debug.globalWindow_length = globalWindow.length; debug.localWindow_length = localWindow.length;
let avgGlobal = ss.mean(globalWindow); let avgLocal = ss.mean(localWindow);
debug.globalWindow_avg = avgGlobal; debug.localWindow_avg = avgLocal;
// calculate score let score = (avgLocal - avgGlobal) / ss.standardDeviation(globalWindow);
// alert flag? let alert = false; if(score >= 1 || score <= -1){ alert = true; }
return { score, "alert": alert, debug } ;

module.exports = onGet;

Example Results

When the function is executed by making an HTTP GET request (which can be done using the Service Editor interface), the result data returns the score as well as some interesting debug information telling us how many values are within each window, and the average:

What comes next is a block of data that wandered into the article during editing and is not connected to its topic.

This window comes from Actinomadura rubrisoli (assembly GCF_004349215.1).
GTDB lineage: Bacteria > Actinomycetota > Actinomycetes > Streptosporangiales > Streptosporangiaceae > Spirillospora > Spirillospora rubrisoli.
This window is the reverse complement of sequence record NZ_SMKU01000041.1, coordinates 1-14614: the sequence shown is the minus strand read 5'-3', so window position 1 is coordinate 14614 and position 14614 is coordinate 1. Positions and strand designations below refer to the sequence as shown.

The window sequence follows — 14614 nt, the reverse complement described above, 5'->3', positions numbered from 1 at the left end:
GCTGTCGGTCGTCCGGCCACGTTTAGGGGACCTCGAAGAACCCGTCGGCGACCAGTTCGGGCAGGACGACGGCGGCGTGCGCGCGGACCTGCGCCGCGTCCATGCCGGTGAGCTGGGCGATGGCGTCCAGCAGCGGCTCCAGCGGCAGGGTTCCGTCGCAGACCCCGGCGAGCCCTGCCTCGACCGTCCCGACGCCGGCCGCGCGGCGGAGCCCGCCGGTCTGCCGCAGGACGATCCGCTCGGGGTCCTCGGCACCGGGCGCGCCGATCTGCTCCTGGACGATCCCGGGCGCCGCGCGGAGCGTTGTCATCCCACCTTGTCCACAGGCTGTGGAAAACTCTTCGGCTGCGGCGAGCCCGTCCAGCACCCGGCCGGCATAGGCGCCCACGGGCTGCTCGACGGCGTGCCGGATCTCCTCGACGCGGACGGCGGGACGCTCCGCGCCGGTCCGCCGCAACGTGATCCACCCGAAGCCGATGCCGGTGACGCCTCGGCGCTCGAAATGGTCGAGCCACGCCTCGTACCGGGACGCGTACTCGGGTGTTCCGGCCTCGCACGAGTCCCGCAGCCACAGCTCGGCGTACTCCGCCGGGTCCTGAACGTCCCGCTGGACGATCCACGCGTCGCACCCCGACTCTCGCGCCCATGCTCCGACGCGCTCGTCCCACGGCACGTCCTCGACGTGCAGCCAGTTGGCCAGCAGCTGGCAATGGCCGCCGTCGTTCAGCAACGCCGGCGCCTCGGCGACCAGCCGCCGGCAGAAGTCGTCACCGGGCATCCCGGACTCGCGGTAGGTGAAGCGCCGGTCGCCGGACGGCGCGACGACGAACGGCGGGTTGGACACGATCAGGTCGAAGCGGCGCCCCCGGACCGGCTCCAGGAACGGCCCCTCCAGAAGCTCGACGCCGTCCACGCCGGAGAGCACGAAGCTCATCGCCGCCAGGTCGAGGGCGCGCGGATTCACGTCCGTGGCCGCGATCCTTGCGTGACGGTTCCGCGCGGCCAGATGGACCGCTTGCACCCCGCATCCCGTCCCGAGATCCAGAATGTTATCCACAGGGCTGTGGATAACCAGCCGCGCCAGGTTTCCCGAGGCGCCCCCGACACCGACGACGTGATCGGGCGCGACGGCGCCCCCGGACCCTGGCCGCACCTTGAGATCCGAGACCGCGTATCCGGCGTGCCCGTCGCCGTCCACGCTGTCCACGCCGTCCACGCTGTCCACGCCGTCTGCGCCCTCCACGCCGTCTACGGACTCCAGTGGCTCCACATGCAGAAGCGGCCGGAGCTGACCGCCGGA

"score": 0.0104121361603175,
  "alert": false,
  "debug": {
      "globalWindow_length": 3019,
      "localWindow_length": 879,
      "globalWindow_avg": 14.539913878767804,
      "localWindow_avg": 14.630261660978384

You may also note analert flag. This is a simple flag that is set to true or false if the score value exceeds a predefined threshold, in this case hard coded to 1. A nice extentiosn would be to be able to set this value via a request parameter.

Plotted over time and introducing increased sentiment scores shows the score increase accordingly and the "alert" flag set when exceeding 1.